For those millionaires who do have reportable earned income, such as the CEO of a major corporation, there are so many loopholes and deductions they are able to take because of their wealth, and the perks that go with their job, that they end up paying less in taxes. Imagine your taxable "earned income" being $100,00 per year. You donate $5000 per year to charity so that amount is totally tax deductable thereby lowering your taxable income. Now imagine you make that same salary but the company you work for provides you with a home and a car so you have no car payment or mortgage. Now you can, and choose to, donate $20,000 to charity. You have lowered your taxes even more through that deduction and may even stand to get a refund. You will certainly pay lower taxes than I do. Jump that income to millions and you see where this goes. That is actually what H. Ross Perot has done for years. His home, car, boat, vacation home etc. is all "owned" by the corporation. He enjoys it as the head of the corporation but he technically does not own any of it. And he has the corporation pay him a salary, last I heard, of $40,000 per year. That means he lives in billionaire style but pays taxes at the same rate I do because of his reportable "earned" income. And for a millionaire or billionaire who has already made their fortune and now lives simply off Capital Gains income once they start taking what deductions they can their effective rate goes down.


Based on our current tax code those people who have Earned Income above $250,000 are taxed at the highest rate. They can simply find more deductions than the average worker can. The fix is not raising taxes on the rich, it is closing those loopholes and deductions they are able to take that we cannot. Then they end up paying taxes that are more in line with the way we pay. And then if you either terminate Capital Gains and treat the income from investments as earned income or raise the Capital Gains tax to 25% while closing the loopholes on them as well, the wealthiest will be paying their fair share without raising taxes on anyone. This was and is the proposal from the conservative side of Congress. The problem is if all you hear is "no tax increase on the rich" then it sounds like class warfare. What I think "We The People" need to do is pressure our legislators to  pass legislation to currect the tax code. Either treat it all as eraned income, no matter how it is earned, or raise the Capital Gains rate then close the loopholes.


Better yet, lets just go to a flat tax rate with no deductions or loopholes, period. The lowest wage earners pay .5% (this way everyone pays something and all feel invested in the country). The next group pays 2.5%, then 5%, then 10%. The top group, $250,000 - $2,000,000, pays 15%, and anyone who makes more then $2,000,000 per year pays 20%. And this rate is for earned income or capital gains. Depending upon where you put the dollar amount break for the 2.5%, 5% and 10% brackets you won't hurt these folks and they can still have money to spend or donate as they see fit. Example, I make $40,000. If that is flat taxed at 5% my bill is $2000. I clear $38,000 (Social Security and Medicare not withstanding). Take out another $5000 per year for those two things and I am still left with more money than I am now. And I see no way that 20% of $1 billion will ever hurt that guy.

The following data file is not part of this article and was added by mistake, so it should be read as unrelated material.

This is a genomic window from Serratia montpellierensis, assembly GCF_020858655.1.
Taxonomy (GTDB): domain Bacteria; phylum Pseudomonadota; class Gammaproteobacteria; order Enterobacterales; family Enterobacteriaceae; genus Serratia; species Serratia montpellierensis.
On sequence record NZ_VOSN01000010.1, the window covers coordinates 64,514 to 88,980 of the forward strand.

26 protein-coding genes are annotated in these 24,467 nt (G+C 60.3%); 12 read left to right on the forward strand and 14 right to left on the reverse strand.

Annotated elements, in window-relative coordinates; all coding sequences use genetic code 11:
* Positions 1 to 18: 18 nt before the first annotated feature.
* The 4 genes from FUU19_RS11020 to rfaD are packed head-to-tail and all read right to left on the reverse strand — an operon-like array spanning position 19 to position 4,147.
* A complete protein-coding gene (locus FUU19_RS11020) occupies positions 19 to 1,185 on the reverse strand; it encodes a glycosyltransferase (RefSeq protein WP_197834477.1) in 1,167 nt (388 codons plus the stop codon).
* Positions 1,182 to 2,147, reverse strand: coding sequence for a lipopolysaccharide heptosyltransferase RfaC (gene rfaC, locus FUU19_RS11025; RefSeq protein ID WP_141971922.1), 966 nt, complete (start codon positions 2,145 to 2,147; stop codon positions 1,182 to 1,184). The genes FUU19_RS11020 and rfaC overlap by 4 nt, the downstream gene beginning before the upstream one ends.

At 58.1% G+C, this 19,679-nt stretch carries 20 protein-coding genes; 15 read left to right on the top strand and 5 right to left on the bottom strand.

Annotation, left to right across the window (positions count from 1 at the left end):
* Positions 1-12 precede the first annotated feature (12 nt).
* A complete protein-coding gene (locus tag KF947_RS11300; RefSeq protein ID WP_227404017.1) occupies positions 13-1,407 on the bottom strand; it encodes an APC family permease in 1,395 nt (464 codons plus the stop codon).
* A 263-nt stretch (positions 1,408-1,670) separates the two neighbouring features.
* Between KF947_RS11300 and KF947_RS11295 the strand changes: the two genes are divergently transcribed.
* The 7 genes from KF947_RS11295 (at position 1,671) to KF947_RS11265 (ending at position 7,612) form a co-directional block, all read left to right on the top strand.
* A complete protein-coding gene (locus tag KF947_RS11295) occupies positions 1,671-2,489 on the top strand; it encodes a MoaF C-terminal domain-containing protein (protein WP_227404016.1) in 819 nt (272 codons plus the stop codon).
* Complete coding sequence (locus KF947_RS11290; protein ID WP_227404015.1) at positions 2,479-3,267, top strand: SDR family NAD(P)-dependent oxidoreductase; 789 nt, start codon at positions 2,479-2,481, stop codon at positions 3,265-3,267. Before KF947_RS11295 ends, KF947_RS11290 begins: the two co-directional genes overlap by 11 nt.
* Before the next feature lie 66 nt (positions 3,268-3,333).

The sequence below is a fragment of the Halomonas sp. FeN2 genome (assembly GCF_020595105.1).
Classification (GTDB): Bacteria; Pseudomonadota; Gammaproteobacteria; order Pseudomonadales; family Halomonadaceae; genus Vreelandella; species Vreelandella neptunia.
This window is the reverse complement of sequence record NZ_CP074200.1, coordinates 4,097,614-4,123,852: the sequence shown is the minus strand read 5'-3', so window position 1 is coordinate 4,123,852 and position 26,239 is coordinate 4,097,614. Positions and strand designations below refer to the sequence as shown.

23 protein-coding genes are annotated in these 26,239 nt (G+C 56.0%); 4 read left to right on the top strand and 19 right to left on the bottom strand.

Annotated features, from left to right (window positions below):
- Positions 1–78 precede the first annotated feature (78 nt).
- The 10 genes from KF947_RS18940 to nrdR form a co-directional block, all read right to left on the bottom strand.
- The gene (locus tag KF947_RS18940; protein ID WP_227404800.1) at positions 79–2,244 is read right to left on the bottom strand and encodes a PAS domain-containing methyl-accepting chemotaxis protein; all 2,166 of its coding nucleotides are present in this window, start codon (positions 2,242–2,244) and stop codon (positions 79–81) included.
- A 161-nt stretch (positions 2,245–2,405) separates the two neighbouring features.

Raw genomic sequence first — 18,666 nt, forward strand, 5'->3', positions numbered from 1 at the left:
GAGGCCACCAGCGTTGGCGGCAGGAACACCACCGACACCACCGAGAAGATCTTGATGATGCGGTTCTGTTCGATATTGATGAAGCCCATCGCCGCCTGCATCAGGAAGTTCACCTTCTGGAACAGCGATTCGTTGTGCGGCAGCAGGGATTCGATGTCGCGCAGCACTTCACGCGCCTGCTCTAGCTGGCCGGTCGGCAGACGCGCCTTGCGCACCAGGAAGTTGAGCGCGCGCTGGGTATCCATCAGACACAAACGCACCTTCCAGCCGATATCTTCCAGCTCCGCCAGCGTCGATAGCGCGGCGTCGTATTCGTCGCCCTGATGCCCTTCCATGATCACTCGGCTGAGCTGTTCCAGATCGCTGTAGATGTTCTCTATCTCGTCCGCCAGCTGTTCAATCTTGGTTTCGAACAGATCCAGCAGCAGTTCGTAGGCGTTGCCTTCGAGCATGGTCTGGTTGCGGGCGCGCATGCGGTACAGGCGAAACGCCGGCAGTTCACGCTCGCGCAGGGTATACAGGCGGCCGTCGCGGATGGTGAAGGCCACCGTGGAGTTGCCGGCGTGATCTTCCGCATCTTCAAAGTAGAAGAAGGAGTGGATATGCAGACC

But, hell, what do I know? I'm just a street cop. LOL



Nice!


"Government's first duty is to protect the people, not run their lives." - Ronald Reagan

Mr-natural_1__max50

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On finger-pointing


I am not going to get into whose original sin caused the mess we're in--so boring...


==


On taxes and The Buffett Rule


DoubleT213: Many great points. And don't feel like you have to justify your qualifications here--as far as I know, none of us are experts on this. 


I'd say that "effective tax rate" is not intentionally misleading, especially since the distinction is so well explained (at least where I've read).


The fact that capital gains and dividends are not considered regular income is a loophole. Untangling ALL the various loopholes and deduction unfairness is a very daunting task. The Buffett Rule seeks to simplify the first step to reform by simply writing in an overriding exception that short circuits the loopholes/deductions under certain conditions: namely that the annual income, regardless of the source, is at least one-million dollars. Whether that's fair or not is a topic of frequent debate. I personally feel that it is fair, but I'll refer you back to my earlier disclaimer that none of us are experts. However, what should be obvious is that this is a great way to raise revenue quickly without an enormous short-term legislative burden.


==


On legislative gridlock


Speaking of legislative burdens, Senate filibuster reform has been proposed:


Democratic Solution To The Filibuster: Make Them Talk


http://huff.to/RGcXut


==


Quote of the Day


"Yeah! This sex scandal is all anyone in Washington can talk about. I wonder why the country is in financial ruin?"